Before 2018, Catholic lay movements in the DRC played a valued role in the political renewal of the country. Have the laity continued with their activism and vigilance?
This momentum continues. It is indeed well and alive because we, lay people, continue to observe the trajectory of our country. We do not constitute an opposition political party. We are not civil society but give our opinions on the country’s affairs and direction. We cannot tolerate, for example, that the authorities disregard the republican constitution at will. We act in the interest of our population, and our interventions are aimed at defending the constitution. We do not act alone or on our own but with other societal actors. We are concerned about building a nation based on the rule of law. Whenever we feel things are not going well, I think it is within our rights as laypeople to speak up, denounce, and give well-intentioned advice. For example, we will soon have elections. The registration process has been launched. We are observing and will give our position to identify what is working and what is not. The idea is to provide authorities with some feedback to improve on matters. For us, this is not a rebellion but a pastoral commitment of lay people.
Pope Francis celebrated Mass in the DRC Wednesday.
Laity must live the Gospel
Specifically, what place do you give to the role of the laity within the Catholic Church of Congo?
The role of the laity within the Church is to awaken the conscience of the whole nation. Our Church is represented everywhere in the country. What interests us is what the laity do. How they are living the Gospel every day. We remind Caesar of what is Caesar’s. This also means reminding God’s children within the Church must lead by example and live the Gospel in society. This is why Caesar is obliged to give the people of God the means by which they can live decent lives. In Congo, we always say the laity have the obligation to remind the leaders of their obligations.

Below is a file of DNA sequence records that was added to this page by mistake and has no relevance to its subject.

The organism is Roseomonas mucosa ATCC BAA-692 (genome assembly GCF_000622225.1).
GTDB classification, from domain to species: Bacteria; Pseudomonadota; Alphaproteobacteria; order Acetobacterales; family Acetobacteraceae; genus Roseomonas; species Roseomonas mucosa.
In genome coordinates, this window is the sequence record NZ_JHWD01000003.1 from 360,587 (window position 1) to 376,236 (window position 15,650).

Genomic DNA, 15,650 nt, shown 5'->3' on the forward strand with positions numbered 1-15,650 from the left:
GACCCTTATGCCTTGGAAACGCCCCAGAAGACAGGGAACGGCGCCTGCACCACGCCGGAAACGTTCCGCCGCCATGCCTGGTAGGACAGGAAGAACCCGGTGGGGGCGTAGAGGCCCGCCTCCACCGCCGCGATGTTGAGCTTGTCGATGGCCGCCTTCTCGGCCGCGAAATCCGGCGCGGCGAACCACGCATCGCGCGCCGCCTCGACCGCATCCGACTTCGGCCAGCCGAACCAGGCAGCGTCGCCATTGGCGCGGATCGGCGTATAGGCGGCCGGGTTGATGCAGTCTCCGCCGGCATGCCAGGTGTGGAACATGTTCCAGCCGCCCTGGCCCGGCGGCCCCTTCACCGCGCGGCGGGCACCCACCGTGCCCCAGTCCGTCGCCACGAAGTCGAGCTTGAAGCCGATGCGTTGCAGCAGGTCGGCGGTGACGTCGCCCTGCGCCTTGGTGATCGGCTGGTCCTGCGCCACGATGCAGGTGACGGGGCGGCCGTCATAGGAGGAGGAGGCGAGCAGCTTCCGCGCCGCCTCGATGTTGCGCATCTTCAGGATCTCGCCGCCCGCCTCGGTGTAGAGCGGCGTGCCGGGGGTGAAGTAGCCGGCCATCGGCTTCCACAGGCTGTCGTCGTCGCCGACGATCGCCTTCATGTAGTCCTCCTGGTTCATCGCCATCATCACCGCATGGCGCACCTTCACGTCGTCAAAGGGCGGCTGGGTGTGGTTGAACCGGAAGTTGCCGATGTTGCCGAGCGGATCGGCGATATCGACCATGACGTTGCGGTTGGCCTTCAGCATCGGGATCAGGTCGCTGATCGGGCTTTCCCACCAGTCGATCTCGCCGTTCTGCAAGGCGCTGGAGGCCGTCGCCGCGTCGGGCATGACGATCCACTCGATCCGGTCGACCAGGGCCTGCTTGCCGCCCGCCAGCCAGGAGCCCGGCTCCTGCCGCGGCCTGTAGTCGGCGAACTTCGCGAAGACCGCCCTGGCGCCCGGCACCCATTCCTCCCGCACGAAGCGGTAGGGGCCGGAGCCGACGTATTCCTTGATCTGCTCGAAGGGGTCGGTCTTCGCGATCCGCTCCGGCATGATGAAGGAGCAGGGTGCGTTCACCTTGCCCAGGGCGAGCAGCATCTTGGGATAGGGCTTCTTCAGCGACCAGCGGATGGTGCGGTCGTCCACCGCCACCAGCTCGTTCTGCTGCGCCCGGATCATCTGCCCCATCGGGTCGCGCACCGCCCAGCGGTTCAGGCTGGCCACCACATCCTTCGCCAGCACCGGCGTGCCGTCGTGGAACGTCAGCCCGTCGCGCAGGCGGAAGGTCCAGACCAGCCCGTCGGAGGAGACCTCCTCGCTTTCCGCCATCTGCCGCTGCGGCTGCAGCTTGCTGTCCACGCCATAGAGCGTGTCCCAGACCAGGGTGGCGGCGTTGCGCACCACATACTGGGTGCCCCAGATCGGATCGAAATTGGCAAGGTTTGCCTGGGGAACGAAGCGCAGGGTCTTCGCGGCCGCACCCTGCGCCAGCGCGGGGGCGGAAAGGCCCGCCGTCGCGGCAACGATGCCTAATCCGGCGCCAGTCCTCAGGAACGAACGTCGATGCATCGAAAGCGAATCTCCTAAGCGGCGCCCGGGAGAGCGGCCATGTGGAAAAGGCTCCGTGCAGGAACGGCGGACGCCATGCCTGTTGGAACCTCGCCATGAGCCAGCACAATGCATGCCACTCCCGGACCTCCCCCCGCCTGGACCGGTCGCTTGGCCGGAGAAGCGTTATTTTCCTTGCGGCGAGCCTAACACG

Words of peace and hope
What is your message to the world at this moment when the whole world’s eyes are focused on your country?
As Congolese laity, we have prepared for this visit. We look forward to the message of peace and hope from the Holy Father. With his words of encouragement, we must continue to believe in our country and hope for a promising future for our people. We must reconcile to build our nation and harmonise our relations among ourselves. We are called to see how we can improve the country’s situation together. And for those who are not Congolese, we need to find a way of co-existing with them in harmony.
Some of the laity that attended the Pope’s Mass in Kinshasa.
The Pope among us
What would be your last word?
We welcome His Holiness Pope Francis among us. We pray that everything about this visit will proceed as planned, in peace, and characterised by national harmony. May this visit of the Pope in the DRC bring great satisfaction to our people, and may no incident occur that disturbs this long-awaited and much-longed-for visit. And may the Lord help us as people.